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Tragedy and Postcolonial Literature

About the Author

Ato Quayson

Ato Quayson is the Jean G. and Morris M. Doyle Professor in Interdisciplinary Studies and Professor of English at Stanford.
 
He studied for his undergraduate degree at the University of Ghana and took his Ph.D. from the University of Cambridge after which he held a Junior Research Fellowship at Wolfson College, Oxford before returning to Cambridge to become Reader in Commonwealth and Postcolonial Literature in the Faculty of English from 1995-2005. He was also Director of the Centre for African Studies and a Fellow of Pembroke College while at Cambridge.  Prior to  Stanford he was Professor of African and Postcolonial Literature at...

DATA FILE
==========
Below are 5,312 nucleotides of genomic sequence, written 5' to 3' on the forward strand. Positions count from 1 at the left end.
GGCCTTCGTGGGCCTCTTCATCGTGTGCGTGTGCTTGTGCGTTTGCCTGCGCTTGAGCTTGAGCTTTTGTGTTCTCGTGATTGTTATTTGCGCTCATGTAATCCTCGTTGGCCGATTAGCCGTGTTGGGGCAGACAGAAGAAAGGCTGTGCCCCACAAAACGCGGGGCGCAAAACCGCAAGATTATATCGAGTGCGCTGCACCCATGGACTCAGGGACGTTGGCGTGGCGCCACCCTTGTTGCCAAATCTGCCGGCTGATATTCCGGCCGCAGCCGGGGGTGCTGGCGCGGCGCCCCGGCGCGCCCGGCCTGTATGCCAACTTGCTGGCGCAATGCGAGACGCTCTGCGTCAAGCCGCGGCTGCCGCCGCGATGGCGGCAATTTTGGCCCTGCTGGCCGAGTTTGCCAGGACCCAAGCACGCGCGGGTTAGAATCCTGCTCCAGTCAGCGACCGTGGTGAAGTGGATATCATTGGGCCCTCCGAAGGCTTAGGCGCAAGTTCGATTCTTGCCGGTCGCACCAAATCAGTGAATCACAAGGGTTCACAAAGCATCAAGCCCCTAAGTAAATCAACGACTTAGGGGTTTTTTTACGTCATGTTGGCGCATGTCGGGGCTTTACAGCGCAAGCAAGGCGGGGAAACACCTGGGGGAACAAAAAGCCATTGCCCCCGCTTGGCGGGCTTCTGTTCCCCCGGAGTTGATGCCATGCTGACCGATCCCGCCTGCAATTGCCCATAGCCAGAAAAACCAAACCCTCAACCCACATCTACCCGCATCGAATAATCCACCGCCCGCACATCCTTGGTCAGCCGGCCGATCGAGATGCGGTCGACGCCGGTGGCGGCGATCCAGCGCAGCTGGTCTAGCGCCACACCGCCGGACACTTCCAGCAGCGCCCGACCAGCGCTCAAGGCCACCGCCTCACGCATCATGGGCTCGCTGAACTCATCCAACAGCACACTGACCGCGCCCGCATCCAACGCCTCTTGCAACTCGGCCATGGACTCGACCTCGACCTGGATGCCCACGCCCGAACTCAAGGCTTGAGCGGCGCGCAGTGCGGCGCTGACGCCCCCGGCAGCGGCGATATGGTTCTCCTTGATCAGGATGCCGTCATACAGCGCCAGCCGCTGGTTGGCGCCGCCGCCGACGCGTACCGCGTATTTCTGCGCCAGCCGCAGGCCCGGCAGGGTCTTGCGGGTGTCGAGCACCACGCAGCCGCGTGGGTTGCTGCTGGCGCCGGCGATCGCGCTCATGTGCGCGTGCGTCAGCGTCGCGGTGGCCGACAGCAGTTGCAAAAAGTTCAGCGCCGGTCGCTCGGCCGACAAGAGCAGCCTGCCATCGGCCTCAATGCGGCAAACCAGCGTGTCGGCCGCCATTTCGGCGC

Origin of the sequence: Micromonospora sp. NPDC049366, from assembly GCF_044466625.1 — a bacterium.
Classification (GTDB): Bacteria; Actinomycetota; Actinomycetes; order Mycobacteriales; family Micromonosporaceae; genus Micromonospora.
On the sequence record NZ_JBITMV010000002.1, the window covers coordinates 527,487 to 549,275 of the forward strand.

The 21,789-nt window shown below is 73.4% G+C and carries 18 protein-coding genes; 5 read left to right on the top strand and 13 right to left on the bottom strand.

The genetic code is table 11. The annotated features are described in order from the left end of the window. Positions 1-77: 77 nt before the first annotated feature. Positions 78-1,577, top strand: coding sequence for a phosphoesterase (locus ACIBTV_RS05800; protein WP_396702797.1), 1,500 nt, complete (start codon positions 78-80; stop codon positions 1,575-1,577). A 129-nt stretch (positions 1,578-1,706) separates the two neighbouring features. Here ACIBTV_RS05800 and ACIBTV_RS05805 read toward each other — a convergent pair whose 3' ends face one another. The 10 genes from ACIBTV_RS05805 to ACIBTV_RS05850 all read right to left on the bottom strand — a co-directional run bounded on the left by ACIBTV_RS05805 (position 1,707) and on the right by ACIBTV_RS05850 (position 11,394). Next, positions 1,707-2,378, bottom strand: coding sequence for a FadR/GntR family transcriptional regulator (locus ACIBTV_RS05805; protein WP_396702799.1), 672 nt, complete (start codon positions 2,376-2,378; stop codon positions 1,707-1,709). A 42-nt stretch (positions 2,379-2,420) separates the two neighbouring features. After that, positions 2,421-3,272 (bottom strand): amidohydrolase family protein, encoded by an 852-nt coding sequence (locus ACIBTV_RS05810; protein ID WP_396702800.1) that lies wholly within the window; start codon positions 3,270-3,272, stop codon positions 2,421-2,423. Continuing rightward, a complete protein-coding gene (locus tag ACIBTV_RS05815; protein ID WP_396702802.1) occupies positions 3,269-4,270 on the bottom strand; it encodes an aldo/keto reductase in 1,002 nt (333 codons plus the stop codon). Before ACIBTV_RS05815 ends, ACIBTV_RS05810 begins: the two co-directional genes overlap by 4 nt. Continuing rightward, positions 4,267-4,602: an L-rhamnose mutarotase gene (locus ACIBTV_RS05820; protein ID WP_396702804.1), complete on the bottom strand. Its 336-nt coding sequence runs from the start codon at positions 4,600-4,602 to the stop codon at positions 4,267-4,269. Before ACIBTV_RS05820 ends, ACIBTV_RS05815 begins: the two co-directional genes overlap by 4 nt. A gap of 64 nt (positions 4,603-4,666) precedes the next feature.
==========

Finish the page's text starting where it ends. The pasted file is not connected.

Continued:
Cambridge University Press
2021

This book examines tragedy and tragic philosophy from the Greeks through Shakespeare to the present day. It explores key themes in the links between suffering and ethics through postcolonial literature. Ato Quayson reconceives how we think of World literature under the singular and fertile rubric of tragedy. He draws from many key works – Oedipus Rex, Philoctetes, Medea, Hamlet, Macbeth, and King Lear – to establish the main contours of tragedy. Quayson uses Shakespeare's Othello, Chinua Achebe, Wole Soyinka, Tayeb Salih, Arundhati Roy, Toni Morrison, Samuel Beckett and J.M. Coetzee to qualify and expand the purview and terms by which Western tragedy has long been understood. Drawing on key texts such as The Poetics and The Nicomachean Ethics, and augmenting them with Frantz Fanon and the Akan concept of musuo (taboo), Quayson formulates a supple, insightful new theory of ethical choice and the impediments against it. This is a major book from a leading critic in literary studies.